In Buddhist practice, singing bowls are used as a support for meditation, trance induction and prayer. For example, Chinese Buddhists use the singing bowl to accompany the wooden fish during chanting, striking it when a particular phrase in a sutra, mantra or hymn is sung. In Japan and Vietnam, singing bowls are similarly used during chanting and may also mark the passage of time or signal a change in activity.
The use of singing bowls in Tibet is the subject of much debate and many stories. Some people say they were used for meditation while others say they were magical tools for transformation of self and of matter. However, neither theory is supported by reference to any Tibetan religious sources and indeed there is no evidence that Tibetans ever employed bowls in a religious context for anything other than receptacle purposes.
Little is known in western scholarship regarding Himalayan singing bowls. It is likely they were used in rituals, having a specific function. The oral and written traditions from the Himalayan region are vast and largely unknown in the west. To date, no specific texts have been found discussing the use of singing bowls in depth, but according to Joseph Feinstein of Himalayan Bowls (2006), paintings and statues dating from several centuries ago depict singing bowls in detail. Singing bowls from at least the 10th-12th century are found in private collections. The tradition may date significantly earlier since bronze has been used to construct musical instruments since ancient times. Bronze bells from Asia have been discovered as early as the 8th-10th century BCE (Feinstein, 2006).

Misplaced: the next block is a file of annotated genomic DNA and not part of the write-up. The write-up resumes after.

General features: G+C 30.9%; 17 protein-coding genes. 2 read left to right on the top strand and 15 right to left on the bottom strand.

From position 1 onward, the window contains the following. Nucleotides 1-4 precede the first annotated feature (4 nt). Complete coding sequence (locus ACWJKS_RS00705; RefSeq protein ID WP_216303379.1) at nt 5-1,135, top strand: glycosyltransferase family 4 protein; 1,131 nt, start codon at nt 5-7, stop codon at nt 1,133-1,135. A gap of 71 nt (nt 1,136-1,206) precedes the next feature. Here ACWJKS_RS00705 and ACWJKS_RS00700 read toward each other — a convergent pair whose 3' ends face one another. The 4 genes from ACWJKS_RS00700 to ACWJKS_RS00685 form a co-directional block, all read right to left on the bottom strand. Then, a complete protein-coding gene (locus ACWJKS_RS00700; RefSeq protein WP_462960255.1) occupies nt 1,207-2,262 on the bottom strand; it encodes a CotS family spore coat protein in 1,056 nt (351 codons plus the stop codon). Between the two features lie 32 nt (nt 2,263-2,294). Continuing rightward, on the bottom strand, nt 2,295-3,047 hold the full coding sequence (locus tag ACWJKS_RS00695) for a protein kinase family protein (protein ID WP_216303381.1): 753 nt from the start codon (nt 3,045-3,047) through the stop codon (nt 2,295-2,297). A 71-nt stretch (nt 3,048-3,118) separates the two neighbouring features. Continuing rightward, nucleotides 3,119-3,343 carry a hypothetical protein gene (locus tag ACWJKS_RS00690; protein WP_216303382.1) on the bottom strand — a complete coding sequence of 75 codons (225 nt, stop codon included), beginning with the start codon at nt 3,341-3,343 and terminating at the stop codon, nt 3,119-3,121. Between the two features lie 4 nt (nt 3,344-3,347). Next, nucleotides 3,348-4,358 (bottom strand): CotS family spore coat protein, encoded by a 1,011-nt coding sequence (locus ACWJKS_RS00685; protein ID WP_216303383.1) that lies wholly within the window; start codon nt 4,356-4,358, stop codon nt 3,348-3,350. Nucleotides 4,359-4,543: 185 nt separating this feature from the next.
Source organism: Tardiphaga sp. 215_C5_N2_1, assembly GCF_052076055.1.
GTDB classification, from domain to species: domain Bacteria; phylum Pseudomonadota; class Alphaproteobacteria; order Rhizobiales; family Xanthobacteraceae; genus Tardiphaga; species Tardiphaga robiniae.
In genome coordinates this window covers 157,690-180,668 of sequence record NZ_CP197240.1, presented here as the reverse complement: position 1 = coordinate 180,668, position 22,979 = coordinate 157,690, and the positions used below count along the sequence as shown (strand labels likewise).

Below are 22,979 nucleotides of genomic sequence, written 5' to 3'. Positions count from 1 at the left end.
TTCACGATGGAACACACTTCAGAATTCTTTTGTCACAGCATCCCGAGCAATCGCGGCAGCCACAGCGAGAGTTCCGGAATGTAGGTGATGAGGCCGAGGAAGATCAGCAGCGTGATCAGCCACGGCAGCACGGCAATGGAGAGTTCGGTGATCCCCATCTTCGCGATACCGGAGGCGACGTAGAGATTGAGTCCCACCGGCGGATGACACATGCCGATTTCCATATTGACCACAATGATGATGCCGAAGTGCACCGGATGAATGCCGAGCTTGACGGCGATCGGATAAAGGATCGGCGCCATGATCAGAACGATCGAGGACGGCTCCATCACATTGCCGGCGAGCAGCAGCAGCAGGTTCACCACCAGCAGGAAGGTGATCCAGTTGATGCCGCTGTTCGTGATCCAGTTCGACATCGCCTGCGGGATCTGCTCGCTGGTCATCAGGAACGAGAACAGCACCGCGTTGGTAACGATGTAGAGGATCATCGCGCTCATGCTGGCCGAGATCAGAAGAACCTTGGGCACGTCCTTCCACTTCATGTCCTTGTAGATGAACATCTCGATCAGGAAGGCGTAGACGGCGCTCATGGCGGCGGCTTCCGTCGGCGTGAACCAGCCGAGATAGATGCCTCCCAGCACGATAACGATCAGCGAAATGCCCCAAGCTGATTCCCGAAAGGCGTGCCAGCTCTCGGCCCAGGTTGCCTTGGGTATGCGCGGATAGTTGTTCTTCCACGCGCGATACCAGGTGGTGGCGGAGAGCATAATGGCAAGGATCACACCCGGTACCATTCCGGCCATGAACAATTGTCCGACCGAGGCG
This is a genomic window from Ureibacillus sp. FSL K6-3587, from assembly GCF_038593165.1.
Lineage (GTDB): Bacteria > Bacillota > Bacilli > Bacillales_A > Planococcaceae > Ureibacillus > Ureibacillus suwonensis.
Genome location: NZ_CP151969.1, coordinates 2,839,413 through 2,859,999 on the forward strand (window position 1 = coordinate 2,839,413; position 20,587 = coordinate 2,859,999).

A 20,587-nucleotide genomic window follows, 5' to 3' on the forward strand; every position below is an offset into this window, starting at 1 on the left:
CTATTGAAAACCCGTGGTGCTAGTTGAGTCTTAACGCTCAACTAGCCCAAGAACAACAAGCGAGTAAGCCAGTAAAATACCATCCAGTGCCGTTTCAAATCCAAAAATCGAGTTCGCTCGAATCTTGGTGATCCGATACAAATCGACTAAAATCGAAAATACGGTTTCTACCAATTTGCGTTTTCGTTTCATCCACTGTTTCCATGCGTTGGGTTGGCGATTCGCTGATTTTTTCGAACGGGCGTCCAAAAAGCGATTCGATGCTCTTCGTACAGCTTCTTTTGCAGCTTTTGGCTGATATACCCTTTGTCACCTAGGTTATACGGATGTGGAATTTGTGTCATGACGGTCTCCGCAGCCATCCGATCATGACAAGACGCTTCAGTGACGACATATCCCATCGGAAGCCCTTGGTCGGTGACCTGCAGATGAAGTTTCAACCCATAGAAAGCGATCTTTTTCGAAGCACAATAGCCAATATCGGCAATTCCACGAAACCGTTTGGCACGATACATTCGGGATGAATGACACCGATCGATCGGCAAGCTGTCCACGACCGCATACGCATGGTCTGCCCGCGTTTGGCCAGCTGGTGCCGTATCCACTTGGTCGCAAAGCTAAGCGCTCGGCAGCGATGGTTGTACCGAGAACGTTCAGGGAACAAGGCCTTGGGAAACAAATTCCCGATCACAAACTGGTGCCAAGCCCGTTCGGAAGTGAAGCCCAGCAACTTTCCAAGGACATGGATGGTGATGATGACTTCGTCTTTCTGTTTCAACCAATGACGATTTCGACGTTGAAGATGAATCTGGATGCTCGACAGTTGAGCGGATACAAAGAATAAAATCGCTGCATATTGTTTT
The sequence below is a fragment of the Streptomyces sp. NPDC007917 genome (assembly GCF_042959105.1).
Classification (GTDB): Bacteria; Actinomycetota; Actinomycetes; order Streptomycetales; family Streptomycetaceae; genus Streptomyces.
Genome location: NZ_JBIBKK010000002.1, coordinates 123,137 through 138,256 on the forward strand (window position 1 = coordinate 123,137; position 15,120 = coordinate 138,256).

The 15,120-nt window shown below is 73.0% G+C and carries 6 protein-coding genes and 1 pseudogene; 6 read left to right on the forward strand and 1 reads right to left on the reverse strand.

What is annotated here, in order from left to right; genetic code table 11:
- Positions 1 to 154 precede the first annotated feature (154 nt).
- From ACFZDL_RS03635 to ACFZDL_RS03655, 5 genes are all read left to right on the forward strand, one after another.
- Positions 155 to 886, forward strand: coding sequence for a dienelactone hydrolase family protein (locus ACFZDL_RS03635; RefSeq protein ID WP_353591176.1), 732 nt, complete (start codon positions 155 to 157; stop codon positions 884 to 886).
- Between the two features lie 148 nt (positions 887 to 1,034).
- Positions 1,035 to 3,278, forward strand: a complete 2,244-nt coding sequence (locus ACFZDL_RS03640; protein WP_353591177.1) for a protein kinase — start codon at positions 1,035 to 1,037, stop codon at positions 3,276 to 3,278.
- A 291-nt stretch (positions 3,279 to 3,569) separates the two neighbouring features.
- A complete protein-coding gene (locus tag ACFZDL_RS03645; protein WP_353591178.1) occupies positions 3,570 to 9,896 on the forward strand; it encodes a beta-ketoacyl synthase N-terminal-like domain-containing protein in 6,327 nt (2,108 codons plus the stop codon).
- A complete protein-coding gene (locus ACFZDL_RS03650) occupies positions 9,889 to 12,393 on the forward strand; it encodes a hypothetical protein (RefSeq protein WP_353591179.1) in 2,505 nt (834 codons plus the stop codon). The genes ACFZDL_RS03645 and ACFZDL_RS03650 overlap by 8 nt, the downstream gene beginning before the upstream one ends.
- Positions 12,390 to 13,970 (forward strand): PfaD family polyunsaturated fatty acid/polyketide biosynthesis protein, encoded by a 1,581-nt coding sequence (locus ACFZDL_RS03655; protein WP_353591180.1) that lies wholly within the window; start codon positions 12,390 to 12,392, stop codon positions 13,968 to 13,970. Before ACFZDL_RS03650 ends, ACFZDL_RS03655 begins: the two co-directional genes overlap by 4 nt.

Singing bowls are played by the friction of rubbing a wooden, plastic, or leather wrapped mallet or stick around the rim of the bowl to produce overtones and a continuous 'singing' sound. High quality singing bowls produce a complex chord of harmonic overtones. Singing bowls may also be played by striking with a soft mallet or stick (supplied) to produce a warm bell tone.
Singing bowls are unique because they are multiphonic instruments, producing multiple harmonic overtones at the same time. The overtones are a result of using an alloy consisting of multiple metals, each producing its own overtone. New bowls can also produce multiple harmonic overtones if they are high quality bronze, but many are made from a simpler alloy and produce only a principal tone and one harmonic overtone.
While it is generally believed that the traditional manufacturing techniques are lost, there are new hand-hammered bowls being produced in the centuries old tradition. The difference is the quality of the alloy and the aging process itself. The tone improves as they age.
Singing bowls are widely used as an aid to meditation and as a tool for trance induction. They are also used in yoga, music therapy, sound healing, religious services, performance and for personal enjoyment.